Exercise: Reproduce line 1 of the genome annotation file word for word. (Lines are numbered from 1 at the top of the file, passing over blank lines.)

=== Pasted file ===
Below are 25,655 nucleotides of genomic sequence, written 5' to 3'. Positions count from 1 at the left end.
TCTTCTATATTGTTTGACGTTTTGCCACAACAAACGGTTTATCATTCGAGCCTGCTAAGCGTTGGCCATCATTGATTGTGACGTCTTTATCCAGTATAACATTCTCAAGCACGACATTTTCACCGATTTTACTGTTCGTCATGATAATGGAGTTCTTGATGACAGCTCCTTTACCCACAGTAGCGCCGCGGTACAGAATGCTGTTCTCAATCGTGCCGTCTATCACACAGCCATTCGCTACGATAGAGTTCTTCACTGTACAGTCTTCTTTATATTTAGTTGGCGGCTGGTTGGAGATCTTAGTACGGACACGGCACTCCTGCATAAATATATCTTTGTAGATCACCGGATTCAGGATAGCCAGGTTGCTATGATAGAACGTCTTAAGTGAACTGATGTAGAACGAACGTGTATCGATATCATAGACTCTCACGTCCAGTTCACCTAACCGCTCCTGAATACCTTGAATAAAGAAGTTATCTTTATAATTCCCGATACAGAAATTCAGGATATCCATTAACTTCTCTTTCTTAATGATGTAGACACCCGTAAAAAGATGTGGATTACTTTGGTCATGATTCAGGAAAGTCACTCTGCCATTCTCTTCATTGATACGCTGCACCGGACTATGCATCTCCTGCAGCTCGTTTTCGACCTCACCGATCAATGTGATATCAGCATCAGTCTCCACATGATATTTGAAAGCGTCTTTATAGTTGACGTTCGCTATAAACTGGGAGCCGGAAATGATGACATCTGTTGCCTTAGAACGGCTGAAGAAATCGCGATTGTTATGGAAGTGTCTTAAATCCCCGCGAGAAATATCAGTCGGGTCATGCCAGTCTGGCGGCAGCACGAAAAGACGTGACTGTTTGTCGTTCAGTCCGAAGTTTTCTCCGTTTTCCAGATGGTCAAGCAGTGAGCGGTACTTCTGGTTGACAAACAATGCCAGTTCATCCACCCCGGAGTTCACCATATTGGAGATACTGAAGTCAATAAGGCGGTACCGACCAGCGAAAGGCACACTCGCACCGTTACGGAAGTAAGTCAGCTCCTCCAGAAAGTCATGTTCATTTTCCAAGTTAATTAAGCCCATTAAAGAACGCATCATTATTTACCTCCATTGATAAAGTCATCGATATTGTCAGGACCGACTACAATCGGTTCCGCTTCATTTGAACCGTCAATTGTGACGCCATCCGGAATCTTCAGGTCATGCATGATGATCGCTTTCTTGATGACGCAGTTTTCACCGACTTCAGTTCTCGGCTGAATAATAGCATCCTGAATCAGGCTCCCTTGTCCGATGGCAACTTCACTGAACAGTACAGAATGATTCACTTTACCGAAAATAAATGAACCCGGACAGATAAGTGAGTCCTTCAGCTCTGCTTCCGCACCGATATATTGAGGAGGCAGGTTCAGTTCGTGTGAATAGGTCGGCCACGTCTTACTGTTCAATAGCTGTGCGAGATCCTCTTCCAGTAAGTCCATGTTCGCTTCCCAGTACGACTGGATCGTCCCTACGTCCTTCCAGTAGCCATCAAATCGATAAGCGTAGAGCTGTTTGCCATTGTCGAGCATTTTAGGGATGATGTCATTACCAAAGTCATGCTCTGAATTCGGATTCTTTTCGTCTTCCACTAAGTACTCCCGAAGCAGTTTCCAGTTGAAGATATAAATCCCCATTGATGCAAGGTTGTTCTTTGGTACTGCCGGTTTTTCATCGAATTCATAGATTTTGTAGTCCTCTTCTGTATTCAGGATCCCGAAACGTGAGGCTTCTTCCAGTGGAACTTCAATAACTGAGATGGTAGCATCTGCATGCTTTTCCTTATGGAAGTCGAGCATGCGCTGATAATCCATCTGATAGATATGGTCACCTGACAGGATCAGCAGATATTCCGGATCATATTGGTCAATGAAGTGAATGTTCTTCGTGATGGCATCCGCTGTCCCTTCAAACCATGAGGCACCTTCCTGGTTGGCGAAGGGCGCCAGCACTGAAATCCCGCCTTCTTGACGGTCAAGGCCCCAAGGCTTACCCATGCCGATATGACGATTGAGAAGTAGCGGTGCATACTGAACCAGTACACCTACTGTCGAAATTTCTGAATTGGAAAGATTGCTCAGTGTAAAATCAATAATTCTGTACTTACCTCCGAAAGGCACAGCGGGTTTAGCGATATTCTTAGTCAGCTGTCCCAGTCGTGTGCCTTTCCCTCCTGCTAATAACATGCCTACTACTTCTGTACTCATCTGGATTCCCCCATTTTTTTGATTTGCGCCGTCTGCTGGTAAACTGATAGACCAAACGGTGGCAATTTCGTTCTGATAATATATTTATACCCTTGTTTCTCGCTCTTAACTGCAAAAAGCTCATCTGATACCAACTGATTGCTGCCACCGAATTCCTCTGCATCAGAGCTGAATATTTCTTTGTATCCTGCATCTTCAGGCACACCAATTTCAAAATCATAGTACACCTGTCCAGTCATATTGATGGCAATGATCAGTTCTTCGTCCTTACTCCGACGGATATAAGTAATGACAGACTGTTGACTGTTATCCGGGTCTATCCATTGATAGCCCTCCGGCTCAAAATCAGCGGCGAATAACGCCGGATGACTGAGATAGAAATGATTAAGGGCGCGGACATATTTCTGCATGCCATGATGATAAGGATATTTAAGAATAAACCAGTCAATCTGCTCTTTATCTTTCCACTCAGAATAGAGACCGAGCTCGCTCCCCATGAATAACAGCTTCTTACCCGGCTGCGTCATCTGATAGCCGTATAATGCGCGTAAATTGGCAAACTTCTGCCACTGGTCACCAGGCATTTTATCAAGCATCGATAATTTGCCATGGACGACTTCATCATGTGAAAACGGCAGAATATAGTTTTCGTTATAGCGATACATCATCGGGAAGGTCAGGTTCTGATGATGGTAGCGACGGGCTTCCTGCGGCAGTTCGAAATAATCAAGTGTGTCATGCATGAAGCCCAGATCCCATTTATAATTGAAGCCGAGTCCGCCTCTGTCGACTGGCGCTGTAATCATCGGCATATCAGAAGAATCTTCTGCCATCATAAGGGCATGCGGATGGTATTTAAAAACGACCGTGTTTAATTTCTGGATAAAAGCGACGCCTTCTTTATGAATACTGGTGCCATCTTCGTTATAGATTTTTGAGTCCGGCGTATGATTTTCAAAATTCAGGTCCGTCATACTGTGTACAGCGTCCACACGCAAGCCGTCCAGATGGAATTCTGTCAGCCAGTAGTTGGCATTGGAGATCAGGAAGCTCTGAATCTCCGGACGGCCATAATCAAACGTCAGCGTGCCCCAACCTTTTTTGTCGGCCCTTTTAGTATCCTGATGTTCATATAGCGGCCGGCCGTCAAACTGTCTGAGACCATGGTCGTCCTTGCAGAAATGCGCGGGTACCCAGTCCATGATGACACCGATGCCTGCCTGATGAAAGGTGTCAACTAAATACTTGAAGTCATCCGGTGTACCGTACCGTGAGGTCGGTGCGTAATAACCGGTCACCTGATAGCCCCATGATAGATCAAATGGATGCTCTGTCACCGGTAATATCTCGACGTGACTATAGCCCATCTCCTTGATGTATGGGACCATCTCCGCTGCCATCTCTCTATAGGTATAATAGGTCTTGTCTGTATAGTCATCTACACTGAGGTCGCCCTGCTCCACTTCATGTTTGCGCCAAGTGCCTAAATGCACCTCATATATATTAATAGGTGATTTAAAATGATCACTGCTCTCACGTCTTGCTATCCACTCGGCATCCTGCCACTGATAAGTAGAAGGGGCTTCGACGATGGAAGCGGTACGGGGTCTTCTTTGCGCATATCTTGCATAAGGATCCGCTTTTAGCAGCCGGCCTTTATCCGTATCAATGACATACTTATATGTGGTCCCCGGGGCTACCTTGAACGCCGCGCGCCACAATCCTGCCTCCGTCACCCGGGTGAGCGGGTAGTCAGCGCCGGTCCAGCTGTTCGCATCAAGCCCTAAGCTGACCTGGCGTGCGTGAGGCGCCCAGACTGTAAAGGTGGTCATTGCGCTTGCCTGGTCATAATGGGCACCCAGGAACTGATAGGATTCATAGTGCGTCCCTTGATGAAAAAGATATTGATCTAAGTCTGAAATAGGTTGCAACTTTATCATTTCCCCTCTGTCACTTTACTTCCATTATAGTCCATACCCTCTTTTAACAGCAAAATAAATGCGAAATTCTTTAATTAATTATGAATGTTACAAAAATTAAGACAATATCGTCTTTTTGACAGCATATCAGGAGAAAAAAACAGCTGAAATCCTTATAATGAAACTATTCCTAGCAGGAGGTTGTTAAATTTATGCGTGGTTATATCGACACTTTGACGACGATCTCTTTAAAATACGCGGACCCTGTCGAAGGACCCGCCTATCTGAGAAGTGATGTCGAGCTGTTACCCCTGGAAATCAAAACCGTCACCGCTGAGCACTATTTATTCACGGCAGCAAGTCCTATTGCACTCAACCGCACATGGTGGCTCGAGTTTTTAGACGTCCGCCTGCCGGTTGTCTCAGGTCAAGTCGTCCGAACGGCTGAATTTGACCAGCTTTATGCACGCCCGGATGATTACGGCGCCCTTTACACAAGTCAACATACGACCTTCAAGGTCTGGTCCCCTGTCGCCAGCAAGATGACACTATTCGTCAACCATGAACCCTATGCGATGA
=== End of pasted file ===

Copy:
Below are 25,655 nucleotides of genomic sequence, written 5' to 3'. Positions count from 1 at the left end.